SWAN-Lake is a framework for building distributed, sensor-based apps for mobile devices equipped with Android. The framework extends SWAN by adding support for opportunistic distributed sensing, which makes way for many new context aware applications. It also extends Swan-song in order to support gathering of data from nearby devices, which makes it possible to accurately identify the context in situations where using only the sensors available on the phone is not enough.
Smartphones are equipped with various hardware sensors to enrich the user experience. SWAN is a middleware framework that supports easy collection and processing of sensor data. However, the limited resources of the smartphones prevent the apps from supporting big data applications that need to store and operate on large historical datasets, leading to the need for implementing a cloud solution. To this end we present the SWAN-Fly framework, a generic and flexible mechanism to ease the application developers’ task of sending sensor data from the device to their preferred cloud solution for additional storage and processing. We evaluate the ease of use of SWAN-Fly on a Crowd Monitoring application and the flexibility is tested on two different cloud solutions.
SWAN expressions offer a flexible way of getting and managing sensor data. SWAN acts as middleware, providing and managing access to hardware or software sensors through it’s powerful expression evaluation features. Until now the expressions was designed to work with unique sensors, which are mostly available on the phone. After extending the available sensors, it became clear that current expression format is not flexible enough to work with multi-sensor models.
The project pursues to extend the SWAN framework by providing support for a new type of sensors, that use the LoRaWan(low range wide area network) technology. The limitations of these new sensors, their functionality compared to their power efficiency and providing of a real life application that can highlight the strong points of using this technology represents the focus of the project.
The goal of the project is to help developer’s/user’s build SWAN application in the web. To acheive we do the following • Develop SWAN web client and Plugins/Client in SWAN (Android) • Develop a communication mechanism between the phone and the web • Integrate API based sensors (Facebook, Gmail) • Identify and build actuators usable for the SWAN • Develop a Notification Mechanism • Evaluate the system for performance/usability implications of plugin vs client/standalone approach.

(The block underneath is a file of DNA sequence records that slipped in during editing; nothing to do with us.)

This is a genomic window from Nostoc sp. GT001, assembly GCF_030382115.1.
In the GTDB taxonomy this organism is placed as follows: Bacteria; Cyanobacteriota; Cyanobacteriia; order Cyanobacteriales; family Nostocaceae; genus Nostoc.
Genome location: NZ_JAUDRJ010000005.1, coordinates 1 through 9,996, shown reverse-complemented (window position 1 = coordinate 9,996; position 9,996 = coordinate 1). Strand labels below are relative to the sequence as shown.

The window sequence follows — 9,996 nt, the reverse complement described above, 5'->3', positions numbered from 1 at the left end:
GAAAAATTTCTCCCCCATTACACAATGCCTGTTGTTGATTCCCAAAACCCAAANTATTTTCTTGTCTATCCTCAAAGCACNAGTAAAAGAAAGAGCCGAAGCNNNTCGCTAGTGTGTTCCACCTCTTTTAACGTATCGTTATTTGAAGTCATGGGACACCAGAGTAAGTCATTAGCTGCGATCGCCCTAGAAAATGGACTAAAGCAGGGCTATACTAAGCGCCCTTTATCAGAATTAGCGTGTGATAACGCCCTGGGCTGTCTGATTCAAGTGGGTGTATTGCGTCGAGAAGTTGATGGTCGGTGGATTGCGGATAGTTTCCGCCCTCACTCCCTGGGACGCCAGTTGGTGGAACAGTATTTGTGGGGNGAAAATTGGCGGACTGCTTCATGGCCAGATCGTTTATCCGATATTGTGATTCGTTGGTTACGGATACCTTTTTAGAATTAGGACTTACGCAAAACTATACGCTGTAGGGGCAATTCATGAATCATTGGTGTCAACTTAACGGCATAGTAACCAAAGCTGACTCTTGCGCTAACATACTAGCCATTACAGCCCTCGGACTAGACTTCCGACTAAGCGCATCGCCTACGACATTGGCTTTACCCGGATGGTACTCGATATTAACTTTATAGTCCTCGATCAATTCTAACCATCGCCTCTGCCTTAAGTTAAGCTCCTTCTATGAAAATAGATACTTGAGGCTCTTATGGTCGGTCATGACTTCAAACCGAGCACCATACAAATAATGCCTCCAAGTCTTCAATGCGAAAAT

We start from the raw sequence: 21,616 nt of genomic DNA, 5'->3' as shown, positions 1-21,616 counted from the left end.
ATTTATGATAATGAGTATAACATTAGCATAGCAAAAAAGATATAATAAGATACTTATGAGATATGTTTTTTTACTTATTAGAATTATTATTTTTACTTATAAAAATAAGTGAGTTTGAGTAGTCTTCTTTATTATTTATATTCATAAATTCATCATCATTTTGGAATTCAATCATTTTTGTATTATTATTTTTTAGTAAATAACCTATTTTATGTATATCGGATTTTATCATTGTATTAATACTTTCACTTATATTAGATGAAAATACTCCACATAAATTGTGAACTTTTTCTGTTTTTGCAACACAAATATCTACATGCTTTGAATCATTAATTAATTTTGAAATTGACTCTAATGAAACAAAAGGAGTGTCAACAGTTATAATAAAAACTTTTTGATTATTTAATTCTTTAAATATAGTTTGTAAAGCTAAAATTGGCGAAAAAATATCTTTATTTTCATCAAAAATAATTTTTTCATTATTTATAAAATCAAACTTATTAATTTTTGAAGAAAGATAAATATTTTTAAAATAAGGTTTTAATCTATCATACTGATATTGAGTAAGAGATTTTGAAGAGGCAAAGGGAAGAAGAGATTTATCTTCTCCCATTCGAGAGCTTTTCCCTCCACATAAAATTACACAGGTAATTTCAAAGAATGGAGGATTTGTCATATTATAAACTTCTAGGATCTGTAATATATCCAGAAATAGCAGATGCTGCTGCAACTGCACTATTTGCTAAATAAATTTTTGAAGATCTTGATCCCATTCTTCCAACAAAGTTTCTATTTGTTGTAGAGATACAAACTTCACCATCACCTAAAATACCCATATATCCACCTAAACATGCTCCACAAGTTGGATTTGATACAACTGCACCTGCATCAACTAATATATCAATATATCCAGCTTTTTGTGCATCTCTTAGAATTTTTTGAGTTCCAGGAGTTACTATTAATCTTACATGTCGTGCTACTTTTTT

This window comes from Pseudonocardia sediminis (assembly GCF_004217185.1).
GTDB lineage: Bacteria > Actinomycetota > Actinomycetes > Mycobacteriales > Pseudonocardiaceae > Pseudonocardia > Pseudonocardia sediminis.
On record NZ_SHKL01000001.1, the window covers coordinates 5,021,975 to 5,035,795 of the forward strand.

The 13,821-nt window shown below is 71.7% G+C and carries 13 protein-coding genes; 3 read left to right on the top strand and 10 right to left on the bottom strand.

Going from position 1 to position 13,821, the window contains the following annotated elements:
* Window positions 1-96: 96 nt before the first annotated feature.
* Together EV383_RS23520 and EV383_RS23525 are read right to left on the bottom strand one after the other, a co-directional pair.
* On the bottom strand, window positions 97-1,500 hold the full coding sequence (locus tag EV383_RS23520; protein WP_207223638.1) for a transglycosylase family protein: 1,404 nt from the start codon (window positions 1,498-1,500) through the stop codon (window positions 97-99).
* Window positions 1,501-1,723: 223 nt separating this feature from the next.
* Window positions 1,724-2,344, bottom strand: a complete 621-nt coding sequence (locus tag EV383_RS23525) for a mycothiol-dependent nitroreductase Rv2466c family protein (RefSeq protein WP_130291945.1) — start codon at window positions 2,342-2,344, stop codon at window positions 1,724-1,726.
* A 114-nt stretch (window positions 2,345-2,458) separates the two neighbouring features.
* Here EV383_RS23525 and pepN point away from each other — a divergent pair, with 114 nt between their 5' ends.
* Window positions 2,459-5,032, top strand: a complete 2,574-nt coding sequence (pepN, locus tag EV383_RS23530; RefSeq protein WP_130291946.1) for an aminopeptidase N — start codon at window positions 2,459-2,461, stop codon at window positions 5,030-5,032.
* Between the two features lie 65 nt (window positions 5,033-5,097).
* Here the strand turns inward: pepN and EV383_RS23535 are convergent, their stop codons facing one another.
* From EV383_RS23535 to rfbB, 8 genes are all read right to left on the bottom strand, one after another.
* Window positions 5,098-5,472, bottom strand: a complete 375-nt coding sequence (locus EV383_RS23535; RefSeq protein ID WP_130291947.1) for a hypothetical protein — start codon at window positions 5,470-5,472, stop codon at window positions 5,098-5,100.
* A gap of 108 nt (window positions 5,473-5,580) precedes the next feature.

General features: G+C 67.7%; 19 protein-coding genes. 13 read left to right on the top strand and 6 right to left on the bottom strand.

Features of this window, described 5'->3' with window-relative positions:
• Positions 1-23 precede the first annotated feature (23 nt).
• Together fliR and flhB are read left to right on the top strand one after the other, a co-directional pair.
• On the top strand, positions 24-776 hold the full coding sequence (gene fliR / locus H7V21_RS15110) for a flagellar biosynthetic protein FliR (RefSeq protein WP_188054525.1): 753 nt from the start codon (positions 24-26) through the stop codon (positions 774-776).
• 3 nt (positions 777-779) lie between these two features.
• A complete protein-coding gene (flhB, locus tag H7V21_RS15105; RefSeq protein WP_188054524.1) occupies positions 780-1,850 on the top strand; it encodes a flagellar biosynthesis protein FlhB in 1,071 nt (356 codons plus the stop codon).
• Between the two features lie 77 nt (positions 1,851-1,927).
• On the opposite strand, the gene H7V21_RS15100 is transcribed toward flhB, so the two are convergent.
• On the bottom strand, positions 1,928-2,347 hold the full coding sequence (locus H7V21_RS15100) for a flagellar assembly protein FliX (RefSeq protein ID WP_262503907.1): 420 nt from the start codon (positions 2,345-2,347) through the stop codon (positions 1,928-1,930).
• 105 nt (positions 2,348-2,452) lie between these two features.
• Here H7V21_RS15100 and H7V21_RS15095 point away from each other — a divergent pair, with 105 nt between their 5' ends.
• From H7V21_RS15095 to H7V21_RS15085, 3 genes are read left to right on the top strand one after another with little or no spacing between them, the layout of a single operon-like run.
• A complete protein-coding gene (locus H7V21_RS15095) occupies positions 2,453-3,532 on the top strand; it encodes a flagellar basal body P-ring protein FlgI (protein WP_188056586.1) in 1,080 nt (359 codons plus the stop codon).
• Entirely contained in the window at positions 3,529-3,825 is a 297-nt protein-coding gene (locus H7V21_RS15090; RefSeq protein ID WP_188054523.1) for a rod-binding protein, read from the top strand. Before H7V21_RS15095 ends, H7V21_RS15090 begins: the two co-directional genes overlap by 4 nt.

This project studies how to scale up and enhance distributed mobile sensing using smart phones. The sensors from large numbers of users can in theory be combined to gather valuable data and information about people, environments, and cities, but doing this efficiently and in a privacy-preserving way is a major challenge. Based on preliminary work in COMMIT, we will exploit direct phone-to-phone communication to support interaction between nearby groups of users (e.g., Wi-Fi Direct is a high- performance energy-efficient protocol for direct communication without access points). The result will be an advanced scalable distributed sensing framework that will be used by the ONVZ health insurance company in its Vitality Lab. In particular, ONVZ wants to exploit more and more novel sensors (especially from modern wearables) from groups of users to give real-time health feedback and advice. The project combines extensive research experience in distributed and mobile systems (VU Computer Science/HPDC) with deep knowledge of digital business innovation (VU Economics and Business Administration/KIN) and the innovation agenda from a major company (ONVZ).
The increasing number of sensors in a smartphone can be put to good use with smart sensor frameworks. Such a sensor framework is SWAN, but it is lacking general internet sensors and the expressions are very hard to program by the non programmer. In this work we propose two general use internet sensors (JSON and RSS sensors) which we test on both battery and data usage. To make it easy to use these new, but also the existing sensors, we propose a new expression builder which we compare with the old ways to build an expression.